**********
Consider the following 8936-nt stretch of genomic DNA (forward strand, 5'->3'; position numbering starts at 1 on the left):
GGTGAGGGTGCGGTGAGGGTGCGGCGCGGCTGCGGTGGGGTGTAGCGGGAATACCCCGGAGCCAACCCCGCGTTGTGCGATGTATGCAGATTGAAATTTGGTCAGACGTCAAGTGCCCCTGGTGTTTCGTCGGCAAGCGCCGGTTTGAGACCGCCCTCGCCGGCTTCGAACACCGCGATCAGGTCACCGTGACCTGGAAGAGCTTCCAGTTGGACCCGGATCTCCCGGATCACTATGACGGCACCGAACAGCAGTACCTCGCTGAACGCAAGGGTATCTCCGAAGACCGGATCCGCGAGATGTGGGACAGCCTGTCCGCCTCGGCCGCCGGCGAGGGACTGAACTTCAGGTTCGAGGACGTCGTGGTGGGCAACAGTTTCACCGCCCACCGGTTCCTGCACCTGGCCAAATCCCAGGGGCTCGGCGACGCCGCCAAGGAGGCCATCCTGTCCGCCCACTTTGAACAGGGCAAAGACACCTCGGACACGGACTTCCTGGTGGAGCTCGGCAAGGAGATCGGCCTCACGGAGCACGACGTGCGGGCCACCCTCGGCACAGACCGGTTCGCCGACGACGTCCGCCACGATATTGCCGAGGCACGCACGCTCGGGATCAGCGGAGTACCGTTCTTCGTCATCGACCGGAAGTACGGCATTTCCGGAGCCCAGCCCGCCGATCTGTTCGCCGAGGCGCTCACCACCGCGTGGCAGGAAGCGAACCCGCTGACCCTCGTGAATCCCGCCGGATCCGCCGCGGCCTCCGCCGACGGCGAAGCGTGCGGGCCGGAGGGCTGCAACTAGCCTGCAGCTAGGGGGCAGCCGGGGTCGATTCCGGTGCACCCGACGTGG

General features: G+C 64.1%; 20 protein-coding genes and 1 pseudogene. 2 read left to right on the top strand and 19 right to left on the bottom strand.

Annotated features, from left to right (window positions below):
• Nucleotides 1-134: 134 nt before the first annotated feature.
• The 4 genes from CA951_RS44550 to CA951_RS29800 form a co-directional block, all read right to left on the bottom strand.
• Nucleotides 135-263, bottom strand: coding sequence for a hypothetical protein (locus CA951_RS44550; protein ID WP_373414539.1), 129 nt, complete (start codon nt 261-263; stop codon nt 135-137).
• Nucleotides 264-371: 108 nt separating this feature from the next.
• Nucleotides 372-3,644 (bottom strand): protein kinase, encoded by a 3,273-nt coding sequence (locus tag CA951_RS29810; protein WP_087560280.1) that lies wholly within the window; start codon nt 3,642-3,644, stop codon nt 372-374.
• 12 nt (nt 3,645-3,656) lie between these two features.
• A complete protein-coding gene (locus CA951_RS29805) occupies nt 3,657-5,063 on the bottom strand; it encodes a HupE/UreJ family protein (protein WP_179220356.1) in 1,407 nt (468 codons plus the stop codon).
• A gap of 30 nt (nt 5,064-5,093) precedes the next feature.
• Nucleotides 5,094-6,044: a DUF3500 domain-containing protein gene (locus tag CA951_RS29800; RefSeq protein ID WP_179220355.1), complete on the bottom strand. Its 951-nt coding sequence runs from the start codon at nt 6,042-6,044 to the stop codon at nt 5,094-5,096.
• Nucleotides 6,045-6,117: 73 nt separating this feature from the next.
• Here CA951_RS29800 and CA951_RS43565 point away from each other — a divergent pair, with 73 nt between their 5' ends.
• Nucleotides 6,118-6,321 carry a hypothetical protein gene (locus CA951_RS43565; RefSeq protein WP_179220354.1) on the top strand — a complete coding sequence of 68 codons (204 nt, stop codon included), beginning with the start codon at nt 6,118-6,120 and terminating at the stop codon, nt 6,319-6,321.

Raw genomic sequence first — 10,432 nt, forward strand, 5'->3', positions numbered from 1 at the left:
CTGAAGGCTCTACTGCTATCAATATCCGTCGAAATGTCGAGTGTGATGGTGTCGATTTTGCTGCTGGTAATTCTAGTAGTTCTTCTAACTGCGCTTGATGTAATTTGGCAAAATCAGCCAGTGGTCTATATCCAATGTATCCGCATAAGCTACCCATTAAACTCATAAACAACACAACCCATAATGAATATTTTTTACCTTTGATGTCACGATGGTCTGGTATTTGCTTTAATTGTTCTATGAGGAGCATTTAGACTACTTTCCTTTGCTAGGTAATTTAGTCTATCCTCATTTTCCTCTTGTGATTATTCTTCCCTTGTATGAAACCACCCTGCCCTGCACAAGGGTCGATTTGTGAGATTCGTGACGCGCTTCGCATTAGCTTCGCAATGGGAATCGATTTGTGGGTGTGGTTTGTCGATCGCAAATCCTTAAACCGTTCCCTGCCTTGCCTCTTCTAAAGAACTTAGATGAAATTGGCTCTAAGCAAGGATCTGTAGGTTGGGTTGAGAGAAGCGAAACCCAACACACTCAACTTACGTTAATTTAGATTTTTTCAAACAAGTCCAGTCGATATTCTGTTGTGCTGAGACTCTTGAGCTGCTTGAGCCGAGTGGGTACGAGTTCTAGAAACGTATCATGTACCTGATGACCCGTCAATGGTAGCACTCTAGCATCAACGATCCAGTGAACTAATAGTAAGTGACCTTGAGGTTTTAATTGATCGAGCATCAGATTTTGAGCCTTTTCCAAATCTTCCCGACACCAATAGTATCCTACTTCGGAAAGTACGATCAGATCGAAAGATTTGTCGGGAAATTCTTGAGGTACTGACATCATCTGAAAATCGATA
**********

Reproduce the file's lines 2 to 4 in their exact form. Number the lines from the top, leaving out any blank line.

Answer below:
GGTGAGGGTGCGGTGAGGGTGCGGCGCGGCTGCGGTGGGGTGTAGCGGGAATACCCCGGAGCCAACCCCGCGTTGTGCGATGTATGCAGATTGAAATTTGGTCAGACGTCAAGTGCCCCTGGTGTTTCGTCGGCAAGCGCCGGTTTGAGACCGCCCTCGCCGGCTTCGAACACCGCGATCAGGTCACCGTGACCTGGAAGAGCTTCCAGTTGGACCCGGATCTCCCGGATCACTATGACGGCACCGAACAGCAGTACCTCGCTGAACGCAAGGGTATCTCCGAAGACCGGATCCGCGAGATGTGGGACAGCCTGTCCGCCTCGGCCGCCGGCGAGGGACTGAACTTCAGGTTCGAGGACGTCGTGGTGGGCAACAGTTTCACCGCCCACCGGTTCCTGCACCTGGCCAAATCCCAGGGGCTCGGCGACGCCGCCAAGGAGGCCATCCTGTCCGCCCACTTTGAACAGGGCAAAGACACCTCGGACACGGACTTCCTGGTGGAGCTCGGCAAGGAGATCGGCCTCACGGAGCACGACGTGCGGGCCACCCTCGGCACAGACCGGTTCGCCGACGACGTCCGCCACGATATTGCCGAGGCACGCACGCTCGGGATCAGCGGAGTACCGTTCTTCGTCATCGACCGGAAGTACGGCATTTCCGGAGCCCAGCCCGCCGATCTGTTCGCCGAGGCGCTCACCACCGCGTGGCAGGAAGCGAACCCGCTGACCCTCGTGAATCCCGCCGGATCCGCCGCGGCCTCCGCCGACGGCGAAGCGTGCGGGCCGGAGGGCTGCAACTAGCCTGCAGCTAGGGGGCAGCCGGGGTCGATTCCGGTGCACCCGACGTGG

General features: G+C 64.1%; 20 protein-coding genes and 1 pseudogene. 2 read left to right on the top strand and 19 right to left on the bottom strand.

Annotated features, from left to right (window positions below):